Sunday, October 14, 2007

A brigde to Monday

We got out of town after work on Thursday and headed for Portland. Beth drove while I graded essays and the kids read books. We had a full slate of activities ahead of us. Our friend's daughter turned eight, so there was a slumber party-birthday celebration for our friend's daughter Ariel. There was also an Apple Fair on Hawthorne where there were literally fifty different varieties of apples to taste...Beth took the kids there while I went to one of the world's great private bookstores, Powell's Books. There I bought some reference books for French and Spanish classes at LHS and I also graded essays for another couple of hours. Saturday we went to the Northwest Children's Theater production of "Honk!" Not as good alas as "Frog and Toad" from two years ago but still worth seeing. There was one endearing moment that came not from on stage but from Piper, Ariel's little sister. It came at the end of a chorus number. All the singers on stage were sustaining a long plaintive note when I noticed a new and slightly sharp voice added to the mix. I looked over and there was Piper, her lips rounded, her voice sounding out as if by instinct to the "ducks" on stage. When the chorus stopped in unison, Piper's tremulous little voice continued for about three seconds, having melded with her flock it had become by the end nearly pitch perfect. The lights went out leaving some in the audience unsure of what they had just heard. Piper's mom and I laughed....worth the price of admission, that moment.

After the show we made a very random connection with a friend we first made last year in Lege. John is an American married to a French woman. We met in France and spent a few enjoyable evenings together but upon returning to Oregon we fell out of touch. Then we learned through a mutual friend that he has moved to Portland where he is working feverishly to open a restaurant called Isabele in the Pearl District on 10th and Flanders. It was only six blocks from the theater so we checked it out and we found John and spent a little while catching up...wierd. He's a mover and a shaker and it will be fun for us to monitor his exploits from a closer distance.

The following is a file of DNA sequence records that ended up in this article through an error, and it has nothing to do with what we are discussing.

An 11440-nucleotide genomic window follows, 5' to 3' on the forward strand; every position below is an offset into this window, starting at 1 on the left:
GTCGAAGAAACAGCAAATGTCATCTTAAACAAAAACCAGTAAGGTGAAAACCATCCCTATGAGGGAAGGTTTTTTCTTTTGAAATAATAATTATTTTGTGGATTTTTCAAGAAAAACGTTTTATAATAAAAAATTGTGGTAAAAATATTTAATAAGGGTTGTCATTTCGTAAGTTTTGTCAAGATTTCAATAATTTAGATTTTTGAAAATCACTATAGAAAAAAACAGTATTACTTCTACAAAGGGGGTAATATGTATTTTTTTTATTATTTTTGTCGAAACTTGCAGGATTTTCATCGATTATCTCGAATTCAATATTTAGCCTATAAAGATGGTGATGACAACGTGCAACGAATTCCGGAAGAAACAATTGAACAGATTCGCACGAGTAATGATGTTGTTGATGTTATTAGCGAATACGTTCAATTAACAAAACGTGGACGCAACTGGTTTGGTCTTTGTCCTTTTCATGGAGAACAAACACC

Sunday it was back to Powell's (on Hawthorne) for a not so random (in fact, very contrived) meeting. Our next door neighbors, whose kids are best friends with our kids were also in Portland. We all agreed it would be fun to blow their little minds by setting up an "accidental" encounter in Portland. Powell's was the site chosen because of its terrific children's book section. Turned out to be a great idea, we all bought lots of books, too many really (I got Persepolis 1 and 2 and also Sacco's Palestine...gonna try and interest my Social Studies colleagues in them.
After that it was time at long last to trek home...a four hour drive.

I'm boning up for a course I'm teaching at penitentiary in Pendleton next month. We'll be reading and discussing excerpts from Aristotle's Ethics, Plato's Republic, and Thucydides' History of the Peleponesian Wars. On the drive back Beth let me practice on her a little bit. I'm actually growing more and more sympathetic to what his views, at least as I understand them. Perhaps more on that some day.

Let me just finish this with an observation that getting in a car and going some place with Beth (and the kids) is invariably a good thing. We pass the time a variety of ways, some of them practical (school work), others not so much, but there is always time for us to talk at some point. There's nothing like talking on the road. Maybe it's the fact that no matter what you say, on at least one level you're always getting somewhere. All I know is that it makes for good times and good travel.

Wednesday, October 10, 2007

Your job or your life?